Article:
"We believe it's just something you should do, not something you should brag about." This statement on sustainability in fashion comes from Rebecka Sancho, G-Star RAW's new Head of Sustainability, who is quietly working to scale the denim brand's circular economy initiatives. This is an ethos the fashion industry would do well to embrace—especially as cries for sustainability compete with greenwashing claims, both influencing how brands are making their clothes and marketing to their customers.
Many believe that a circular economy for the textiles and fashion sector is the only way to limit the rampant waste, resource use and pollution we're seeing from today's linear 'take-make-waste' economy—and help brands meet ambitious sustainability targets. The circular economy aims to create safe, durable and recyclable textile products—and keep them in use for as long as possible through repair, reuse and recycling. It's the antithesis to the world's obsession with new clothes: according to the Clean Clothes campaign, we produce a staggering 100 billion garments every year—a huge portion of which don't even reach the consumer. Waste is all-too-often treated as an afterthought. A British luxury brand made headlines a few years ago after admitting to destroying nearly 102 million Euros worth of unsold clothing in an effort to maintain the brand's exclusivity, for example; while mountains of unsold goods have been dumped in Chile's Atacama Desert—where they'll sit for the next couple hundred years before eventually breaking down (source: Chile’s desert dumping ground for fast fashion leftovers, Aljazeera).
G-Star aims to do things differently. It's boasted prestigious Cradle to Cradle certification since 2018 for a continuously growing number of fabrics and products, which amongst other wins revolutionised the indigo dying process, cutting chemical use by 70 percent. It's also working to build up repair and recycling programmes, recognising that designing for durability and cyclability is futile without the systems in place to ensure that its products are kept in use and kept in the loop. Following a successful pilot in the Netherlands, G-Star is now scaling its Certified Tailors programme: customers across Germany, Belgium, South Africa and the Netherlands can now benefit from free repairs for their denim—with worldwide expansion planned for next year. Those that are tired of their jeans can also opt to have them transformed into shorts, while G-Star's Return Your Denim programme ensures that old products don't end up clogging coastlines or landfills—and that some day, they'll be recycled back into new clothing. But in spite of its efforts, G-Star is learning that the road to circularity is rocky: a full denim-to-denim closed loop could still be a couple of years off.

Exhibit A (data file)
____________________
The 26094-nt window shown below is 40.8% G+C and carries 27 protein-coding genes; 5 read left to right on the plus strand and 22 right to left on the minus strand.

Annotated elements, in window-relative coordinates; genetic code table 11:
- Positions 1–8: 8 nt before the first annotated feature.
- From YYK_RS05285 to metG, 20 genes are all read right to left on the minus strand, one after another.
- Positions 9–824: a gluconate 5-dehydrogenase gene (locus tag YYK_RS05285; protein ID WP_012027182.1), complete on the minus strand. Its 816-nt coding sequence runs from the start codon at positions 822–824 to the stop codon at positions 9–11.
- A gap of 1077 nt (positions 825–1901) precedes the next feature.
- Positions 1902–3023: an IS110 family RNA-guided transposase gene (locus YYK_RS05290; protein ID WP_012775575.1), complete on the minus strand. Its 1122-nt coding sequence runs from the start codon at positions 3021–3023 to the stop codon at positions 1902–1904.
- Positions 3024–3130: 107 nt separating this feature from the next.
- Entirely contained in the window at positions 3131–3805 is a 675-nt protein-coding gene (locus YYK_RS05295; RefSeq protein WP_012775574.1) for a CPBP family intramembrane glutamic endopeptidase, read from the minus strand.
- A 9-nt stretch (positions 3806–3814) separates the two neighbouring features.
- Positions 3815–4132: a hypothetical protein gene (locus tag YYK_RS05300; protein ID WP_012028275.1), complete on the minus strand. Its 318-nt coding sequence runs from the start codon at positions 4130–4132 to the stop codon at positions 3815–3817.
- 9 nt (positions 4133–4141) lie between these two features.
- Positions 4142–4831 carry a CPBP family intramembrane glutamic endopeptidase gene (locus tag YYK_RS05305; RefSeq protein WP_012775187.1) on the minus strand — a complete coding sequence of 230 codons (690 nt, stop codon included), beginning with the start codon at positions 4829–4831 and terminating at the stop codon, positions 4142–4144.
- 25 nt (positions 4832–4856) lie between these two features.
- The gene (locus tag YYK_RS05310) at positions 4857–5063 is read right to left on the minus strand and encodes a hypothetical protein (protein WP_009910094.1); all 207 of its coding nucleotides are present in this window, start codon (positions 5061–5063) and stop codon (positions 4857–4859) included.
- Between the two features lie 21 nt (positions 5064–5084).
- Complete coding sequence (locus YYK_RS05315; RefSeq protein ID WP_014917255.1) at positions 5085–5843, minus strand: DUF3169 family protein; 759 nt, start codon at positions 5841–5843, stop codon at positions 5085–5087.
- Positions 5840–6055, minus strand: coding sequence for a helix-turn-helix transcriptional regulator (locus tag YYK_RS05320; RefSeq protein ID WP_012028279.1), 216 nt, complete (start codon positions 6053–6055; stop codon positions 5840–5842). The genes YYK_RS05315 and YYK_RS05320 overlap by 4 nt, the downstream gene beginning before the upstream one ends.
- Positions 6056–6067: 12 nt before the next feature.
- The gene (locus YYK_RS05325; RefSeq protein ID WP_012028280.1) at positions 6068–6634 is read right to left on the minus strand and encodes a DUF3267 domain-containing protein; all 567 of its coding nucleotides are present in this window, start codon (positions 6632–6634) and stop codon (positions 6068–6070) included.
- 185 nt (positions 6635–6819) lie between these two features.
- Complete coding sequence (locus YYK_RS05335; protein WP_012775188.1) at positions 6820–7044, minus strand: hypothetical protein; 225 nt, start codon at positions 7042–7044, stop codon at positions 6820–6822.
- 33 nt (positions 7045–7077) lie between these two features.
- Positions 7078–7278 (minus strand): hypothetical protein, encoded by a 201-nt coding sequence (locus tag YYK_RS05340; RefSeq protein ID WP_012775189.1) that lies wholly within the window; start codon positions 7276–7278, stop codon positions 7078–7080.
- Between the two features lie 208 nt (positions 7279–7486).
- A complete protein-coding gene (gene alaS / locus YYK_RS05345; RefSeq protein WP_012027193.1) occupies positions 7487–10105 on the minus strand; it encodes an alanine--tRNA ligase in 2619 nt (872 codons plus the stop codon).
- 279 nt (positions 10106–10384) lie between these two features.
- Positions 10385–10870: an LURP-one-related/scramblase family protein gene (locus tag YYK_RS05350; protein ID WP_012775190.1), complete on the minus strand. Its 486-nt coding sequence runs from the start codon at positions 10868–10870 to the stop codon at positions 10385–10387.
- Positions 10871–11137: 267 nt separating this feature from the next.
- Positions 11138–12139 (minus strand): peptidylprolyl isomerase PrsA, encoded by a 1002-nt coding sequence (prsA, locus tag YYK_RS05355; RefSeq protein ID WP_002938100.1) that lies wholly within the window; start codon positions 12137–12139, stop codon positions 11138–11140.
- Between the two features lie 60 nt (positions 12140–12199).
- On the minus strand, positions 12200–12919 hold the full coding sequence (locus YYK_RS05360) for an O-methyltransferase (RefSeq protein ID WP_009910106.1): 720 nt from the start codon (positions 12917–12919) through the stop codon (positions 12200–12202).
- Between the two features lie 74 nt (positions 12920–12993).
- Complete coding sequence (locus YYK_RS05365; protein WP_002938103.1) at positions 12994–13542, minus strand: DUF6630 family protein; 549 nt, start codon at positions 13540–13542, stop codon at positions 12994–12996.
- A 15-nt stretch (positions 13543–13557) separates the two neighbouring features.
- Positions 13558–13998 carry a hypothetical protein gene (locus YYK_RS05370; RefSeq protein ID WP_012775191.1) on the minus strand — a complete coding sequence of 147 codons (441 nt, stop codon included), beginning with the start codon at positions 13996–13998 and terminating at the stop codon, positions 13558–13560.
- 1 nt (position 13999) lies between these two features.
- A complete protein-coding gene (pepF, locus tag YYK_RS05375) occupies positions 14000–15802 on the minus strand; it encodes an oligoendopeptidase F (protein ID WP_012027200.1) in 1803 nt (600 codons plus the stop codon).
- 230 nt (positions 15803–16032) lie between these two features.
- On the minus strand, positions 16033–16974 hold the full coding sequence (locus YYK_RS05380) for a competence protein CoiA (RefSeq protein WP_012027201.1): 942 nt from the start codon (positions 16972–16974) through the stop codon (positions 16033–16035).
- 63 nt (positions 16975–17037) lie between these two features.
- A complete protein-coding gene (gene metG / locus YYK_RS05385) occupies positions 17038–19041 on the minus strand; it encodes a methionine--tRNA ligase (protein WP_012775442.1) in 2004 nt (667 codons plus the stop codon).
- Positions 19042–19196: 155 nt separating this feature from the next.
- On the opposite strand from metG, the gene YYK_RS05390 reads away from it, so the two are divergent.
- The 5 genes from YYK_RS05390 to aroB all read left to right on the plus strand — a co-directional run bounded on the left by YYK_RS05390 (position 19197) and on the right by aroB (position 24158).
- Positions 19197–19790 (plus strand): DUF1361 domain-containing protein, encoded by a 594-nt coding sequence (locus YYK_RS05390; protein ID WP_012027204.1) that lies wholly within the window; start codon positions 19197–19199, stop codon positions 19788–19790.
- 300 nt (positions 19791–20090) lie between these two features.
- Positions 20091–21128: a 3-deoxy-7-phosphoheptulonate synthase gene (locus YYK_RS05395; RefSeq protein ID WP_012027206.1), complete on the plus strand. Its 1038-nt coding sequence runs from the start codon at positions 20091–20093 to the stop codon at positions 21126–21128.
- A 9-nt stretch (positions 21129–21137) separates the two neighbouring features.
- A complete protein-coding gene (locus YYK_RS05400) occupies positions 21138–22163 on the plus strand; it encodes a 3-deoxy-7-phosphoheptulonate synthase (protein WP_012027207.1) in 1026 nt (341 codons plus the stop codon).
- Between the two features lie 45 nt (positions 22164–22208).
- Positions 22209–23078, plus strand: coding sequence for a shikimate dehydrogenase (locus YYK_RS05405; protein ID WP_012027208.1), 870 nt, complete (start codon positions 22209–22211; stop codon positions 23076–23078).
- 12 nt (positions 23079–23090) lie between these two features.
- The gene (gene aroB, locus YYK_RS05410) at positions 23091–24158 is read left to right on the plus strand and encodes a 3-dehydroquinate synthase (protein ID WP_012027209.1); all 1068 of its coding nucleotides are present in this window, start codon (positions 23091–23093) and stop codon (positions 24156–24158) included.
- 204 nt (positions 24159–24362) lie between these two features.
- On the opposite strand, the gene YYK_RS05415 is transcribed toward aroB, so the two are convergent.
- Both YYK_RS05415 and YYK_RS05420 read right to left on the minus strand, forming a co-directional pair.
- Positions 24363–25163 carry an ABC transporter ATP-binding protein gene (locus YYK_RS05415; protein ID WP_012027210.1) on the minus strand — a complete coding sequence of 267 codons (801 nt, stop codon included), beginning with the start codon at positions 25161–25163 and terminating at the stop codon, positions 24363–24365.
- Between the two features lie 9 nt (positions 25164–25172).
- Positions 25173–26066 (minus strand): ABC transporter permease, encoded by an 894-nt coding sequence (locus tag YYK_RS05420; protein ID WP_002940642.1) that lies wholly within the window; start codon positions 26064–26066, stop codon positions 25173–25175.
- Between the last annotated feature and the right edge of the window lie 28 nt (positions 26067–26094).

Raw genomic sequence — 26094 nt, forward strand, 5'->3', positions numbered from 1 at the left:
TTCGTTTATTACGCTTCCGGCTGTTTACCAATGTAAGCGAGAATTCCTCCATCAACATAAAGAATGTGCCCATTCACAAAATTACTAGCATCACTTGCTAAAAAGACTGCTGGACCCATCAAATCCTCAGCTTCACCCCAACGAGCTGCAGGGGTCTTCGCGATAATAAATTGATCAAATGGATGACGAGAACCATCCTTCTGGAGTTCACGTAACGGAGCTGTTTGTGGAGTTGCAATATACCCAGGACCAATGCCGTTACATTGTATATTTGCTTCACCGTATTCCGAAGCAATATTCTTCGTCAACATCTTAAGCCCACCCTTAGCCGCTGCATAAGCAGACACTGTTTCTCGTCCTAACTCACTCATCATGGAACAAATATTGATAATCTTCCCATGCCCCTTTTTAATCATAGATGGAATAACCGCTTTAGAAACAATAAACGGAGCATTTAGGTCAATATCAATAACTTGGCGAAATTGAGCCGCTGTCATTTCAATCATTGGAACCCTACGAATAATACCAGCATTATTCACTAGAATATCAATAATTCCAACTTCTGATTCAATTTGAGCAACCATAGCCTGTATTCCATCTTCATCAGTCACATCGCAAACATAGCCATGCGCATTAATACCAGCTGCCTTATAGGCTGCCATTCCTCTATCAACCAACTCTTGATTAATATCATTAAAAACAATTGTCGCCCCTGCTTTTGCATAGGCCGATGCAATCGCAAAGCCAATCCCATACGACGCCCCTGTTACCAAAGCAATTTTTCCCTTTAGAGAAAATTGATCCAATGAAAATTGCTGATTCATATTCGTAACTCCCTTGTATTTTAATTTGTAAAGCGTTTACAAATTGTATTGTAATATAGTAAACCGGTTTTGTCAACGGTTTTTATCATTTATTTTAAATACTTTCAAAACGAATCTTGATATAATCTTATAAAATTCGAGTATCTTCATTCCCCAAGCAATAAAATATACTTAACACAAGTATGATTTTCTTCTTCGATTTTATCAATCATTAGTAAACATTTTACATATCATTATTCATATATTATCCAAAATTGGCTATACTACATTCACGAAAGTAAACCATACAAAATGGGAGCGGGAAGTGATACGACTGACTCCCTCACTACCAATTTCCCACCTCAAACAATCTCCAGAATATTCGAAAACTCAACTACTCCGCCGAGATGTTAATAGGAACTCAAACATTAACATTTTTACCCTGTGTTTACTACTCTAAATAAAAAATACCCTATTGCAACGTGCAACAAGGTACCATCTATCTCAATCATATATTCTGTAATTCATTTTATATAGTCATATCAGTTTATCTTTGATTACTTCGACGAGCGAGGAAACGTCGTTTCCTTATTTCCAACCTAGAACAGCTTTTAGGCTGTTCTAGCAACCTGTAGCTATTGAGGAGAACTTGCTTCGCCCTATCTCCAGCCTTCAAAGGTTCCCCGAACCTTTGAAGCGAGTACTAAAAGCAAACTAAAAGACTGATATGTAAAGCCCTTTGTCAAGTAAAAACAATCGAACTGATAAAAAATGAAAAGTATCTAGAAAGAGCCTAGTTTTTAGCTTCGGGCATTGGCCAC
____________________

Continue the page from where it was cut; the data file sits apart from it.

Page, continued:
Now collaborating with Amsterdam-based impact organisation Circle Economy for team-wide training on circular apparel design, it's working to further embed circularity in its ethos and product development processes. Over the past month, G-Star's design and product development teams have been following a series of bespoke masterclass workshops, focussed on building a common understanding of circularity, and redesigning key products according to circular design principles, such as durability and recyclability. Together, they're paving the way—but challenges still remain that demand attention from other brands, customers and governments alike.